The night mode setting for your screen might be doing you more harm than good. The results of a new animal study are shedding fresh light on how daylight, evening light, and the different settings on our screens meant to help our sleep cycles, might or might not be helping us.
Night mode screen setting on most electronic devices are meant to reduce blue light emission from the screen during the darker hours, to save our eyes from the possible ill-effects of blue light on our sleep quality and eyes. However, the new study found that our body might be adjusting the circadian clock by gauging the intensity of twilight, which is dimmer and bluer as compared to daylight. This means that the sepia-toned light setting which is used to minimise the blue light on our screens might only be confusing our bodies and thus, upsetting our circadian rhythm.
Dr Tim Brown, the corresponding author of this study at the University of Manchester said, “We show the common view that blue light has the strongest effect on the clock is misguided; in fact, the blue colours that are associated with twilight have a weaker effect than the white or yellow light of equivalent brightness. There is lots of interest in altering the impact of light on the clock by adjusting the brightness signals detected by melanopsin but current approaches usually do this by changing the ratio of short and long wavelength light; this provides a small difference in brightness at the expense of perceptible changes in colour. We argue that this is not the best approach, since the changes in colour may oppose any benefits obtained from reducing the brightness signals detected by melanopsin. Our findings suggest that using dim, cooler, lights in the evening and bright warmer lights in the day may be more beneficial.”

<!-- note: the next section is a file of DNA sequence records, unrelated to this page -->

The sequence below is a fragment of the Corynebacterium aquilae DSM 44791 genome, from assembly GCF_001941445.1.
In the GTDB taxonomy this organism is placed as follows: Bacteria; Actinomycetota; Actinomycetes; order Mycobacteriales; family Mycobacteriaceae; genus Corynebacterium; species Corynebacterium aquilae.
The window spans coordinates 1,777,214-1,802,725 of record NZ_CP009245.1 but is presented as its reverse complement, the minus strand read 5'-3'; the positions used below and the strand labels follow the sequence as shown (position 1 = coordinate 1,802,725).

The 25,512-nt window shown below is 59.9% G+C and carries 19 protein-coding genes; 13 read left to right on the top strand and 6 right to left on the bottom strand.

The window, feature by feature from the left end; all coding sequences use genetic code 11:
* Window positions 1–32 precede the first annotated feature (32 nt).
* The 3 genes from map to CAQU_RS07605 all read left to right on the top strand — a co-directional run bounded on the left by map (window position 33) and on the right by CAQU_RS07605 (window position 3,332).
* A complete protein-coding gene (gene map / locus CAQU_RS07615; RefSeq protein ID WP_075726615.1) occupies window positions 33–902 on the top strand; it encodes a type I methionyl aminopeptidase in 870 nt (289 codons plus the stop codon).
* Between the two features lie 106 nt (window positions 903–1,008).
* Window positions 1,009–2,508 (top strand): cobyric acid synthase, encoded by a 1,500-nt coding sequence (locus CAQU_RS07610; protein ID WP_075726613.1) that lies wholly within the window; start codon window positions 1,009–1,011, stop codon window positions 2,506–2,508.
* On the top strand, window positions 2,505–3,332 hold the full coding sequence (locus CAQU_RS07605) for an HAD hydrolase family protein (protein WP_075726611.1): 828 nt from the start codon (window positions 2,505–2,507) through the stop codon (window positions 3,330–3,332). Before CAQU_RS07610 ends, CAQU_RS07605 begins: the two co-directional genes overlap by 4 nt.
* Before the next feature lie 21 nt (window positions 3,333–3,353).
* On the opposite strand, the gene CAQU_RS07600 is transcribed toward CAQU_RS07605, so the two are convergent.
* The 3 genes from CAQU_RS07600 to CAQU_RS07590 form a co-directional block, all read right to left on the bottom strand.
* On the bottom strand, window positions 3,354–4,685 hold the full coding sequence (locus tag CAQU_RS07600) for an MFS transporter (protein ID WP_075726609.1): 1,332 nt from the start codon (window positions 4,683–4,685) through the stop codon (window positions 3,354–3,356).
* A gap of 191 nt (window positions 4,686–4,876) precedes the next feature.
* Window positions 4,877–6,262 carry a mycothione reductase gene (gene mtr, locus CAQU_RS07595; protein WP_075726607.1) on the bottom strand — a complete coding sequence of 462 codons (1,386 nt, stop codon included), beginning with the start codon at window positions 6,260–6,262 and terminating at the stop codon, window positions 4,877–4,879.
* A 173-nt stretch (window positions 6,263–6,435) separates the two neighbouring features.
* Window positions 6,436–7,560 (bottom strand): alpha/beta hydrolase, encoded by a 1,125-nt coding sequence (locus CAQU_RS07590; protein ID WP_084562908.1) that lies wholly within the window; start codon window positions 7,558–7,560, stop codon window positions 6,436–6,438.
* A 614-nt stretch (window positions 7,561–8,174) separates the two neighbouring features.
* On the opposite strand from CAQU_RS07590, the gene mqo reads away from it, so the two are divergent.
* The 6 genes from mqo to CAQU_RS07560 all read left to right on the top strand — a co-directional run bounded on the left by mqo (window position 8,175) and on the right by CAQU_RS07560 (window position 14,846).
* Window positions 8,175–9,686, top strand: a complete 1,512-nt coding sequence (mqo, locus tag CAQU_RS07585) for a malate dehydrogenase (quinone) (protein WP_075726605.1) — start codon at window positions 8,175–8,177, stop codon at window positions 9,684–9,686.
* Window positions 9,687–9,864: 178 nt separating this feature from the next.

The paper has been published in the Current Biology journal and is bound to have implications on the future of lighting and visual display designs which seek to positively affect human health, especially sleep and vision.